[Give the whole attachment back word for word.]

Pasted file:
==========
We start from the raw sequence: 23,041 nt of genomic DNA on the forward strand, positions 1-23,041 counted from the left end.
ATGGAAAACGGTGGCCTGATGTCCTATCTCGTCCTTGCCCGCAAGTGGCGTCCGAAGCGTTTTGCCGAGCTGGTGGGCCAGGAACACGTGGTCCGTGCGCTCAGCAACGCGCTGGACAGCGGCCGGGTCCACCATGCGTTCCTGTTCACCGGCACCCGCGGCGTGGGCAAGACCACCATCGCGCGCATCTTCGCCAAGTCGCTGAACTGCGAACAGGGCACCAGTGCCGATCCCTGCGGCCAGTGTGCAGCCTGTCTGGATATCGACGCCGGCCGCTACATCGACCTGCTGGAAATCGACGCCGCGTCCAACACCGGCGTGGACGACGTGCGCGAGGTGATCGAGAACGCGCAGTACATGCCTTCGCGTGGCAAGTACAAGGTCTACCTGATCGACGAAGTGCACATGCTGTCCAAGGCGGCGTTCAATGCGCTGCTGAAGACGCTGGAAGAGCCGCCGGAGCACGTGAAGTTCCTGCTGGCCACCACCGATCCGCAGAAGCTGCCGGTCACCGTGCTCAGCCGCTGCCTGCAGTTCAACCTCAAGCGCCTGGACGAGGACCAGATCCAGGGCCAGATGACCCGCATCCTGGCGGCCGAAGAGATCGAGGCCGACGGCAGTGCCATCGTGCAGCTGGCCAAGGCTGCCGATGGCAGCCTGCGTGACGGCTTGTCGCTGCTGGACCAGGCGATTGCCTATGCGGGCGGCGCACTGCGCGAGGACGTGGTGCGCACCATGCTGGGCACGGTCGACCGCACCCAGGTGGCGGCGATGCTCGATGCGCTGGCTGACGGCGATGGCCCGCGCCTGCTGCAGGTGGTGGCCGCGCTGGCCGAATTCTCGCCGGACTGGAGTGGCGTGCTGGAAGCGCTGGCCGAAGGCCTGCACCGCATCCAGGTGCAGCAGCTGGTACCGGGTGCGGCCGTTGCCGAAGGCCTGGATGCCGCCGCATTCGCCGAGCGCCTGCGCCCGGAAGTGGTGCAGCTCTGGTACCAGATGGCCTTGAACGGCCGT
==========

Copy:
We start from the raw sequence: 23,041 nt of genomic DNA on the forward strand, positions 1-23,041 counted from the left end.
ATGGAAAACGGTGGCCTGATGTCCTATCTCGTCCTTGCCCGCAAGTGGCGTCCGAAGCGTTTTGCCGAGCTGGTGGGCCAGGAACACGTGGTCCGTGCGCTCAGCAACGCGCTGGACAGCGGCCGGGTCCACCATGCGTTCCTGTTCACCGGCACCCGCGGCGTGGGCAAGACCACCATCGCGCGCATCTTCGCCAAGTCGCTGAACTGCGAACAGGGCACCAGTGCCGATCCCTGCGGCCAGTGTGCAGCCTGTCTGGATATCGACGCCGGCCGCTACATCGACCTGCTGGAAATCGACGCCGCGTCCAACACCGGCGTGGACGACGTGCGCGAGGTGATCGAGAACGCGCAGTACATGCCTTCGCGTGGCAAGTACAAGGTCTACCTGATCGACGAAGTGCACATGCTGTCCAAGGCGGCGTTCAATGCGCTGCTGAAGACGCTGGAAGAGCCGCCGGAGCACGTGAAGTTCCTGCTGGCCACCACCGATCCGCAGAAGCTGCCGGTCACCGTGCTCAGCCGCTGCCTGCAGTTCAACCTCAAGCGCCTGGACGAGGACCAGATCCAGGGCCAGATGACCCGCATCCTGGCGGCCGAAGAGATCGAGGCCGACGGCAGTGCCATCGTGCAGCTGGCCAAGGCTGCCGATGGCAGCCTGCGTGACGGCTTGTCGCTGCTGGACCAGGCGATTGCCTATGCGGGCGGCGCACTGCGCGAGGACGTGGTGCGCACCATGCTGGGCACGGTCGACCGCACCCAGGTGGCGGCGATGCTCGATGCGCTGGCTGACGGCGATGGCCCGCGCCTGCTGCAGGTGGTGGCCGCGCTGGCCGAATTCTCGCCGGACTGGAGTGGCGTGCTGGAAGCGCTGGCCGAAGGCCTGCACCGCATCCAGGTGCAGCAGCTGGTACCGGGTGCGGCCGTTGCCGAAGGCCTGGATGCCGCCGCATTCGCCGAGCGCCTGCGCCCGGAAGTGGTGCAGCTCTGGTACCAGATGGCCTTGAACGGCCGT